Pool D also features Puerto Rico, Venezuela, Italy from March 9-13 in Jalisco, Mexico
By Barry M. Bloom
NATIONAL HARBOR, Md. -- Edgar Gonzalez is only two years removed from playing his last professional game in the Minor Leagues. At 38, he'll try his hand at managing Team Mexico this spring in the fourth World Baseball Classic.
Team Mexico is scheduled as the home team in Jalisco, Mexico, from March 9-13, joining Puerto Rico, Venezuela and Italy in Pool D at Estadio de Beisbol Charros de Jalisco.
The two clubs that advance will head to San Diego for the next round at Petco Park from March 14-19. The championship round is set for March 20-22 at Dodger Stadium.
Gonzalez said on Monday at the Winter Meetings that he doesn't know the full extent of his roster, although earlier in the day Major League Baseball announced the commitments of pitchers Oliver Perez and Roberto Osuna and Adrian Gonzalez, the Dodgers' first baseman and Edgar's younger brother. Khris Davis, an A's outfielder who hit 42 homers in 2016, said he also intends to play for Mexico, and the elder Gonzalez confirmed that on Monday.
The Gonzalez brothers played together on the Padres in 2008-09, Edgar's only seasons in the Major Leagues, and twice for Team Mexico in the earlier Classics.
"We have 50 guys on the roster who are a maybe," Edgar said. "They haven't given us approval yet on most of the guys. Once we get approval, we'll have our set roster. So, we're waiting for MLB to go through its process."
In the previous three Classics, Mexico has yet to advance beyond the second round. After its elimination in the first round in 2009, Mexico had to qualify this year for '17's Field of 16.
Mexico did so by defeating Nicaragua this past March in Mexicali, Mexico. Adrian took time off from the Dodgers' Spring Training camp in Arizona to join the team in the qualifying bracket.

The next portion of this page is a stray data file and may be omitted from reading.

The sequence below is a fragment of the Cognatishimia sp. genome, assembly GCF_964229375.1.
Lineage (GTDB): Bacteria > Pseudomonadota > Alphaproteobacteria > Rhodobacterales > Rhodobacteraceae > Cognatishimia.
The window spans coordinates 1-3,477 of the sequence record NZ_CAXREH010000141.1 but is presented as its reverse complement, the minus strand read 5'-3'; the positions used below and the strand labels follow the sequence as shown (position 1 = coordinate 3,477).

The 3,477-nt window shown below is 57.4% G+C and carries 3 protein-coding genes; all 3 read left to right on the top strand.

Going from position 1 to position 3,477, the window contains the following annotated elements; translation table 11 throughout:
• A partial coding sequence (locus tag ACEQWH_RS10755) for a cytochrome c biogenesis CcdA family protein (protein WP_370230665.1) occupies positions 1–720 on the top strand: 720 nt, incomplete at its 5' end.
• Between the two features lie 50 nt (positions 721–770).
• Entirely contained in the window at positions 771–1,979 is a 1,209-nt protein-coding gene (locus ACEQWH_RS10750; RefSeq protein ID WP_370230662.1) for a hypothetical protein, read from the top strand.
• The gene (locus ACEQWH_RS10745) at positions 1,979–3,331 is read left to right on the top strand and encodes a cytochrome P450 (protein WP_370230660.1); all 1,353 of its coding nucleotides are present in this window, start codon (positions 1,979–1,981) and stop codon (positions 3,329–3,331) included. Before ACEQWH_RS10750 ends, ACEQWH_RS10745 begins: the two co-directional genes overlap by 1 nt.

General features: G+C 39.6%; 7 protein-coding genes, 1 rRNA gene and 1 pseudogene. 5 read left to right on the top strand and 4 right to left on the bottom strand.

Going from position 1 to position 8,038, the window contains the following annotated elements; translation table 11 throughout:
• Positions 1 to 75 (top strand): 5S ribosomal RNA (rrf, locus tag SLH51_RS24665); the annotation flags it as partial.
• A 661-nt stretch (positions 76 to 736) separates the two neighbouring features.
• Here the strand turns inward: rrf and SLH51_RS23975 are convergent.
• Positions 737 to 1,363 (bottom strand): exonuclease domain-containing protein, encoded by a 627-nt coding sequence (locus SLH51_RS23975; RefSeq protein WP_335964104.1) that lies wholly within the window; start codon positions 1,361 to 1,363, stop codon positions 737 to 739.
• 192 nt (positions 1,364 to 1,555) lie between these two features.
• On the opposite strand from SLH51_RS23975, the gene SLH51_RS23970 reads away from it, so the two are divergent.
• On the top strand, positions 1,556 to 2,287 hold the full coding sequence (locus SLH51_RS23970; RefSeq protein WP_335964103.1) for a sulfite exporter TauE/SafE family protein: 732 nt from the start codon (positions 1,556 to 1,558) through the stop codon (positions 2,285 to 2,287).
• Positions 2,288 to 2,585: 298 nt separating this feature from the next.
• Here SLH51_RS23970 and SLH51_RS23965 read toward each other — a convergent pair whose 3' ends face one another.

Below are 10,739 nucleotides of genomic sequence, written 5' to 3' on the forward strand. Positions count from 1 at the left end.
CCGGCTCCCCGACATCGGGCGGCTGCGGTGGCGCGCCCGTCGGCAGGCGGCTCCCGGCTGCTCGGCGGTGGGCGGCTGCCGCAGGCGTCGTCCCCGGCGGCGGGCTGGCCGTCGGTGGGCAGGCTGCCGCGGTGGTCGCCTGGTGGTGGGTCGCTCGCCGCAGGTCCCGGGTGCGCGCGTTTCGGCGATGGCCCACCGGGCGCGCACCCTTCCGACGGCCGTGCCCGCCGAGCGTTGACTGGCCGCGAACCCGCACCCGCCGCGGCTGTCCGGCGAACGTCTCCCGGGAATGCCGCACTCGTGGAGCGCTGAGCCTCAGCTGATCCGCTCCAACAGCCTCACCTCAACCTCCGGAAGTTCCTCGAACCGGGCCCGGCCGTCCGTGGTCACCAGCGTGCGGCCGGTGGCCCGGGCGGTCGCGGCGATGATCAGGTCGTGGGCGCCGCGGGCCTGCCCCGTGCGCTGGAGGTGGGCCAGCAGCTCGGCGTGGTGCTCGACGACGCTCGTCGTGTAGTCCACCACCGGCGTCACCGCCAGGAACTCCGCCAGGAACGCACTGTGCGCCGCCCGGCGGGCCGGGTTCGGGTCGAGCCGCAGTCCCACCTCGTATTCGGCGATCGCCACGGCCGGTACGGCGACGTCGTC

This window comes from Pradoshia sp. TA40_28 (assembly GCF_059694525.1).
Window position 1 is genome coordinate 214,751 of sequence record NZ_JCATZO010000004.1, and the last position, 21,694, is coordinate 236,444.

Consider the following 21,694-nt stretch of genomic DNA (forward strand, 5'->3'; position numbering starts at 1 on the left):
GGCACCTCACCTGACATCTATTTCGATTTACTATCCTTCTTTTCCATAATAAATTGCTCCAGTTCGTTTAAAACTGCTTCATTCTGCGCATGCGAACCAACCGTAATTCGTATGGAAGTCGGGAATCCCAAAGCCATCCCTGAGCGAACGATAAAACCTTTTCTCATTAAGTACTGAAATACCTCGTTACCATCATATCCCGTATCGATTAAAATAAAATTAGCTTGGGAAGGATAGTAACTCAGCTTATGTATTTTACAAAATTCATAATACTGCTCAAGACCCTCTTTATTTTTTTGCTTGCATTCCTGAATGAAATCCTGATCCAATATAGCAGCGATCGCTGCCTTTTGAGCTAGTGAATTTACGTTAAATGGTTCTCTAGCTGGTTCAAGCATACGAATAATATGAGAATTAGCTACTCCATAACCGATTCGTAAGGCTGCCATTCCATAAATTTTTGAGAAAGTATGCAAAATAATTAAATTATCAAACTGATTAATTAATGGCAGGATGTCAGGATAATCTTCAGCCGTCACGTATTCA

"We're having fun and enjoying every moment but not losing sight of the fact that we're here to win games and represent Mexico the way it needs to be represented," the 34-year old Adrian said at the time.
Soon, the real games will begin. In preparation, Mexico recently played two exhibition contests against Japan at Tokyo Dome, splitting the pair. It's the type of high-level competition Edgar expects when the tournament opens in earnest.
"We played two games in Japan, took some players from the Mexican League and some from MLB, and we did well against their No. 1 team, so that was good," said Edgar, who played two seasons in Japan for the Yomiuri Giants. "They have their usual very strong team but a lot more power than they've had in the past."
Japan captured the first two Classics, while the Dominican Republic cruised in the last one, winning all seven games.
There are no longer weak links in the tournament, with the eight teams that don't move on to the second round having to qualify again against a bevy of upstart nations. The eight clubs that do advance automatically secure berths in the next Classic.
"I think that's right on," Edgar said. "Every team is getting stronger. Our team is probably going to be stronger than it has in the past. It's probably one of the strongest teams. I know the tournament is going to keep getting better. It's a very good tournament, and it's becoming much more popular."